September 28, 2017
Here is a young writer for The Dartmouth, urging “Essential Feminists” — men — to step up for women’s equality. As a Brooke, mother of Brett, I’m especially partial to the ambiguity created by genderless names, and until the fifth paragraph, thought the Avery Saklad who composed the piece might have been the next Oswald Garrison Villard or Max Eastman or John Dewey, founders of the Men’s League for Woman Suffrage a century ago. It would have made her appeal not only fly but soar. As it happens, Ivy League professors and students were a major factor in the league, with chapters on most of their exclusively male campuses. There are still men at those schools to hear her call, right?
For the feminist movement, men are essential allies.
Feminists are proud, independent women, but in order to further our cause, we do, in fact, need men. A major shift in the social paradigm is impossible when only part of the population is fighting for change. We need the other sex to fill the gaps, to help us form a united front and to project our voices in the places where we are not heard yet. This does not mean we are asking for charity.
In 2017, it is still socially taboo for men to emote, to express self-consciousness or to be the secondary breadwinners in domestic partnerships. Men face up to 63 percent longer sentences than women in federal justice cases for comparable crimes, according to a study published by University of Michigan law professor Sonja Starr. Although one in 10 rape victims is male, men often choose not to report sexual assault because situational control is a societal male norm, perhaps affecting a male victim’s sense of masculinity. Sexism has never been only a women’s issue.
Feminists are demanding freedom and impartiality for both sexes, pure and simple. The freedom to pilot our own bodies, to feel safe from unwarranted advances, to live without fear of violation. We want impartiality in our jobs, relationship roles that defy ingrained stereotypes and sensitive expression that unmasks the spectrum of emotions we share regardless of gender and sex.
The lack of these key components of gender equality is an issue that’s on all of us to resolve, but according to a Washington Post Kaiser Family Foundation Poll published in 2016, only 10 percent of American men identify as strong feminists, 23 percent consider themselves feminists and 50 percent do not identify as feminists at all. Although some men are united on the front of feminism, many more are struggling to grab hold of an abstract movement — and some have yet to consider the prospect of aligning themselves with the feminist cause. To all of the guys out there living in either ignorance or inaction, listen up: It’s time for you to take a stand, too.
I am a feminist, and I am not a man-hater. There is no intrinsic malevolence toward women tucked away in the Y chromosome; the advantages handed to men by the patriarchy are for most largely unintentional and unasked for, and many would never think to further gender-based oppression of their own will. Regardless, the “not all men” argument needs to stop. All men, independent of personal feminist disposition, are affected by the patriarchy, even if they do not seek to promote it.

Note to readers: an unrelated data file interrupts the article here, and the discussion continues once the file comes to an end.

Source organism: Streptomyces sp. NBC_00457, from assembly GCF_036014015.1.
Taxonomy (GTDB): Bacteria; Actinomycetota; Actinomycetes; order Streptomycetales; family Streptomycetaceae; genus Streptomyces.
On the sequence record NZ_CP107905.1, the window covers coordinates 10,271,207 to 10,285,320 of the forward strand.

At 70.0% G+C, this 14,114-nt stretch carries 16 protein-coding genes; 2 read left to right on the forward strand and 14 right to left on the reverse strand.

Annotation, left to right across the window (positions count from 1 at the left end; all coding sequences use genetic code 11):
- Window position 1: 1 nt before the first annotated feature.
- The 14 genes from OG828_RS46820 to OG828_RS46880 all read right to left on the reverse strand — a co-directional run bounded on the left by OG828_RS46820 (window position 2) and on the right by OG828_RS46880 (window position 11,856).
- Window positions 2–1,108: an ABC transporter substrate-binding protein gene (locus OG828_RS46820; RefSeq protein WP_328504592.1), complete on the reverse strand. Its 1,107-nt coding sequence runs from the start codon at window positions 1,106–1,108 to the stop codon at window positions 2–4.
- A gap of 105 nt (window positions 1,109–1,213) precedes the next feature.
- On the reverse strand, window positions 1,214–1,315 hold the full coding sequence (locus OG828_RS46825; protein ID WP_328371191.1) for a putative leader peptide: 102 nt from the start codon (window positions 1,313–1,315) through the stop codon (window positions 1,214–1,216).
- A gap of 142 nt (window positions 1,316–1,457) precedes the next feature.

By growing up in the confines of gender roles, both men and women have largely become accustomed to commonplace sexist language. It’s this kind of dialogue — the objectification of women’s bodies, the callous normalization of sexual assault, the offhand hate speech — that men can help eliminate, even if they aren’t the propagators. It takes an ally to women to call out other men on their offensive speech, to make it known that even amongst males, hate toward women is unacceptable. To the decent men — be brave. Defend women in the spaces where we cannot defend ourselves. Cease to pass off offensive language with worn-out excuses like “boys will be boys,” discourage the harmful discourse labeled as “locker room talk,” dispel arrogant concepts like “friend zoning” and remember that silence can imply support.
I’m calling on you directly, the men who struggle with the abstruseness of taking action against injustice or ignore it altogether, to speak up. I know that what I am asking for is not easy. It’s hard to be the voice of social change among peers, but when the cause is right, it’s also admirable. Sometimes you will mess up; you will find yourself contributing absentmindedly to sexist conversation or letting a sexist comment slip by without objecting to it. That’s okay. Learn how to challenge others, and gradually make it a habit.
If you aren’t sure exactly what you’re challenging or why, there are many resources available on campus that allow you to take your feminist education into your own hands. Dartmouth offers a variety of women’s, gender and sexuality studies courses that cover feminist topics and help fulfill distribution requirements. A great deal of feminist literature is available in the libraries or through Dartmouth’s archives, or you can always just type the word “feminism” into Google and fall down an internet rabbit hole. But most importantly, actively listen to and acknowledge the experiences of the women around you to learn how sexism affects those you know firsthand.
If you feel anxious to act on your feminist vibes right here, right now, there are campaigns you can immediately pledge to online. The White Ribbon Campaign aims to end gender-based violence and encourages men to brandish their support for women by joining projects, walks and other demonstrations of allyship. The UN Women’s campaign “He for She” is three years strong. Hop on the activist bandwagon, pledge your support and make a lasting difference. It’s a daunting task, but committing wholeheartedly can help catalyze major social change.